THE demolition of churches in Manipur, India, is evidence that the violence in the state has a religious motivation, a Church of England ordinand born in the region said this week.
Kailean Khongsai, who was born on the border with Burma, described how his parents had been forced to flee their home, leaving behind the family dogs. Their pastor’s son had been killed.
“It’s so brutal,” he said. “We can’t sometimes reveal, and our church leaders can’t co-ordinate because the internet is down.” He expressed anxiety that those “on the periphery” were disseminating accounts that distorted or diluted the truth. “We are praying that God will reveal the truth some day.”
The state government extended the shutdown of internet services, begun on 4 May, until 10 June. It has spoken of the need to “curb the spread of false news, rumours and misinformation through social media platforms”. The violence, which has claimed 98 lives and displaced 35,000 people, broke out on 3 May (News,12 May).
It is reported that a peaceful rally was held by members of the majority-Christian hill-dwelling tribal groups against moves to include the majority-Hindu Meitei community in “Scheduled Tribe” status (an affirmative-action programme that grants eligible groups access to forest lands, a guaranteed proportion of government jobs, and places in educational institutions). Clashes between the Kuki (one of the tribal groups) and Meitei escalated, prompting the deployment of thousands of Indian troops to the state.
A BBC World Service report from the state last month reported that “Meiteis were targeted in Kuki-dominated areas and Kukis were targeted in places dominated by the Meiteis.” A report on the website Scroll.in, published on 5 June, referred to security officials’ agreement that “most of the nearly 100 deaths took place in the first three days of violence when an overwhelmingly large number of those who fell to the mobs were Kuki.” It also documented concerns by Meitei people that the government was not doing enough to protect their communities from Kuki militants.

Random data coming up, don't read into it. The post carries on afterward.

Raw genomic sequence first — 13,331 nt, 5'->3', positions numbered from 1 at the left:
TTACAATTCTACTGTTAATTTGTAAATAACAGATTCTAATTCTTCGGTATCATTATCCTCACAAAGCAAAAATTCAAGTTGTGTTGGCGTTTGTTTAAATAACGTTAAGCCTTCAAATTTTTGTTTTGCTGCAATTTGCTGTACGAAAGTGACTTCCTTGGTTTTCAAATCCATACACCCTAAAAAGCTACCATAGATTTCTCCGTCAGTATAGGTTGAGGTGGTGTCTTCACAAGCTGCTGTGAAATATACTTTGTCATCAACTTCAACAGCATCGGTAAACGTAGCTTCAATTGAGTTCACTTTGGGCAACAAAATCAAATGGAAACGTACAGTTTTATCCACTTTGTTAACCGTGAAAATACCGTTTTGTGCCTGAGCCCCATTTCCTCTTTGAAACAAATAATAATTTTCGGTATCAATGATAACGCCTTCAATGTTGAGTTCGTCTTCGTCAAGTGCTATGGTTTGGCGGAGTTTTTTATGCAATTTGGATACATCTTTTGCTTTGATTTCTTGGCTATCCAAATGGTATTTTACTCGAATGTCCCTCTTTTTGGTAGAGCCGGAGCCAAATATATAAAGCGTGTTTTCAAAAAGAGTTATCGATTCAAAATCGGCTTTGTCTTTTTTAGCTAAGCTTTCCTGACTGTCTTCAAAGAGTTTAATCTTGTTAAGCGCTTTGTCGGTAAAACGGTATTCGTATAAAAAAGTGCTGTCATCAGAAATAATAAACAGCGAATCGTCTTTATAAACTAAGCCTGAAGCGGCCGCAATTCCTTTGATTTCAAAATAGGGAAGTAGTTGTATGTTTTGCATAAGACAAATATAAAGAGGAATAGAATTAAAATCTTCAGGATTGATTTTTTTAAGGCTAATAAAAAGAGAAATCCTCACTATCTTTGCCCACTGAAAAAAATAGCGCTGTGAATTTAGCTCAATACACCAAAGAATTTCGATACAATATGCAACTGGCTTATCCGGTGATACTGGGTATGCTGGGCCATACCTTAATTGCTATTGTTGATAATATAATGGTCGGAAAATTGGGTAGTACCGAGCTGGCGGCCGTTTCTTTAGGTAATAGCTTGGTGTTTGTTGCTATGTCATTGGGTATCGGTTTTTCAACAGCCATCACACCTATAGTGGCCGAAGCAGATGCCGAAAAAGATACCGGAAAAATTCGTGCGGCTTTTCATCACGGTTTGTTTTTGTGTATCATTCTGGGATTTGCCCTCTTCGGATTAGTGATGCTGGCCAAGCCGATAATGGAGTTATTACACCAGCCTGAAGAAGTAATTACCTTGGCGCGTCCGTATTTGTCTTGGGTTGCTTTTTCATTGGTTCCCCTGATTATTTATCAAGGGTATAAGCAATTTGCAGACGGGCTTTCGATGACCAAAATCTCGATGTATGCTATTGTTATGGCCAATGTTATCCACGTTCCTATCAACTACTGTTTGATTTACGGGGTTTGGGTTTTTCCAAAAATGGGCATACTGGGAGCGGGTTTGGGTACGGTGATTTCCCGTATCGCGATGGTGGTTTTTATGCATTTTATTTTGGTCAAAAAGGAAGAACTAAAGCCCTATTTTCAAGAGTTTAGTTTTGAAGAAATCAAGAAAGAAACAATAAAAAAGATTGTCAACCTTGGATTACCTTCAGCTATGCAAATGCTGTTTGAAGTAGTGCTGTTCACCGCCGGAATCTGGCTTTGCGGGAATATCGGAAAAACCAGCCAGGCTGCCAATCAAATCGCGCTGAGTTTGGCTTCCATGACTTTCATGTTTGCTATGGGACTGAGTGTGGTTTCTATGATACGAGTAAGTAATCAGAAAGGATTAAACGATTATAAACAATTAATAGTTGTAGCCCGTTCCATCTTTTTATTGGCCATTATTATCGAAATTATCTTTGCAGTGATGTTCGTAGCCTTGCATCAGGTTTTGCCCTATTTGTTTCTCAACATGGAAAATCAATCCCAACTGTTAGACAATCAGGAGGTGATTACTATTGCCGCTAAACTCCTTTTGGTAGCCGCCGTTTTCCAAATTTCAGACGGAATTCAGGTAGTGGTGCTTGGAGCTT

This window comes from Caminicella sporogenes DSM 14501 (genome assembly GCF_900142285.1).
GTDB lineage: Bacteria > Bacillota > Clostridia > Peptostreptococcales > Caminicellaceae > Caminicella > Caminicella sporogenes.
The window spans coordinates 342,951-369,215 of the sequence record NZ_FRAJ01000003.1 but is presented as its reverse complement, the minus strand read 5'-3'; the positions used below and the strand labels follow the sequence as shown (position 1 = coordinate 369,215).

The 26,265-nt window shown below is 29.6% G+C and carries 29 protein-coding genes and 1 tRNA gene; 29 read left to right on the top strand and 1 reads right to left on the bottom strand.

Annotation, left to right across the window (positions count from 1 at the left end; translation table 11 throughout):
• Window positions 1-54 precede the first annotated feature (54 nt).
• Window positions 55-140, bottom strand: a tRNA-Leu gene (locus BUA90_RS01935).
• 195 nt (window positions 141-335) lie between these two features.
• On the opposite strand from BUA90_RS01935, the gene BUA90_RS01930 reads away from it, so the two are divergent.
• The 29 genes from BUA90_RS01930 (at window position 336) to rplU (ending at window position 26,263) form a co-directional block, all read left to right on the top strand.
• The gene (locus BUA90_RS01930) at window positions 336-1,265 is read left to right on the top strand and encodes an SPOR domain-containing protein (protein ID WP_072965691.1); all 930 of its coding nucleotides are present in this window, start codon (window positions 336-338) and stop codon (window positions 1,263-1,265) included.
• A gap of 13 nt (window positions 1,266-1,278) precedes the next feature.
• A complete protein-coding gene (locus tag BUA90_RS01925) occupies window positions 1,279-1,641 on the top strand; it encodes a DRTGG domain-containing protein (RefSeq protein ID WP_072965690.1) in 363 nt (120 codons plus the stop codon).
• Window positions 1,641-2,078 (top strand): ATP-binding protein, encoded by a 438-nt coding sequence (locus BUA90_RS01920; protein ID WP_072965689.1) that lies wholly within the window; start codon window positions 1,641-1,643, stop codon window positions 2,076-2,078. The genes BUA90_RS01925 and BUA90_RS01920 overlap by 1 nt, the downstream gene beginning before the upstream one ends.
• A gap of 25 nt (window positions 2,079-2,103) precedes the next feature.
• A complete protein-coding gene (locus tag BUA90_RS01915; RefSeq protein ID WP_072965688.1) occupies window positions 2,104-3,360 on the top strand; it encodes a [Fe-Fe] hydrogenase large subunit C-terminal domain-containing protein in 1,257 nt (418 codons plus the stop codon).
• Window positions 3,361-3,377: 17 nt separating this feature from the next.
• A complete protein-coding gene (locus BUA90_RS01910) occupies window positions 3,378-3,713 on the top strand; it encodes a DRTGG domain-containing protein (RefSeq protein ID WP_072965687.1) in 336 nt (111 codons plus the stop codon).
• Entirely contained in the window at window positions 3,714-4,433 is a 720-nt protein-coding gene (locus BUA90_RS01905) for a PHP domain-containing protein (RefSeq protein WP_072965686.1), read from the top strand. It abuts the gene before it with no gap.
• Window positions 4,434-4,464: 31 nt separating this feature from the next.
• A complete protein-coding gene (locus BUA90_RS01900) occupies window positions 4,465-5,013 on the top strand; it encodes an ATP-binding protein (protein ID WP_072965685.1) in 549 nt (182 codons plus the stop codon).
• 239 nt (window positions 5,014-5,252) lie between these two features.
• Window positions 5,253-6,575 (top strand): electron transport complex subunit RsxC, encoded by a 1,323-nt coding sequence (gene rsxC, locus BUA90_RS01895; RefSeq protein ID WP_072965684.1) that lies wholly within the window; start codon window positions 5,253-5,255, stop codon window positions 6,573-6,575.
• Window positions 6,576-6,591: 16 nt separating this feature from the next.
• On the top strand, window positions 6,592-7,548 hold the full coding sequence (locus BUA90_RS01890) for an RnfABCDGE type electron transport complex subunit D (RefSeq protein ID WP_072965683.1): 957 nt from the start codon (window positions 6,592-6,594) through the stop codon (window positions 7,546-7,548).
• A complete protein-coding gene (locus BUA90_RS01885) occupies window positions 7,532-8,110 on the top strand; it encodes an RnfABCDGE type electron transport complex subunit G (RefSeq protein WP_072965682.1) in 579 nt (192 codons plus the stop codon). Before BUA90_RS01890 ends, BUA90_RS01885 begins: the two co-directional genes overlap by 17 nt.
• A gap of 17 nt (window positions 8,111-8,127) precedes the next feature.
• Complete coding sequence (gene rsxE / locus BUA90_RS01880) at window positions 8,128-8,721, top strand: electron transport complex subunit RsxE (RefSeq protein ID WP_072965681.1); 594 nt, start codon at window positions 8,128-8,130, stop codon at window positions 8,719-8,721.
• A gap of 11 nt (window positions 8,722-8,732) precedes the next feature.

On Tuesday, Mr Khongsai attributed the violence to radical Meitei groups — Arambhai Tenggol and Meitei Leepun — and said that they had been able to conduct their aggression because of police collusion. The burning of 100 churches in the Imphal valley — the majority-Meitei area of the state — was evidence of a “pre-coordinated plan” sponsored by the state, he said. There was evidence of police “paving the way for the mobs”.
“Wherever the mob goes, they don’t attack the personal house first, they will first demolish the church and burn down the church,” Mr Khongsai said. “Then, when people are in panic, they will burn the house. . . Now all the valley churches are gone, completely destroyed . . . so they are shifting their gears to the village churches.” Meitei churches had also been destroyed, he noted.
“Their first target is always the church. Why? That’s the question. Another question is: if we had burned down over 100-200 temples, how will the central government react? They might kill us.” The government had failed to make a “serious commitment” to promote peace in the region, he said.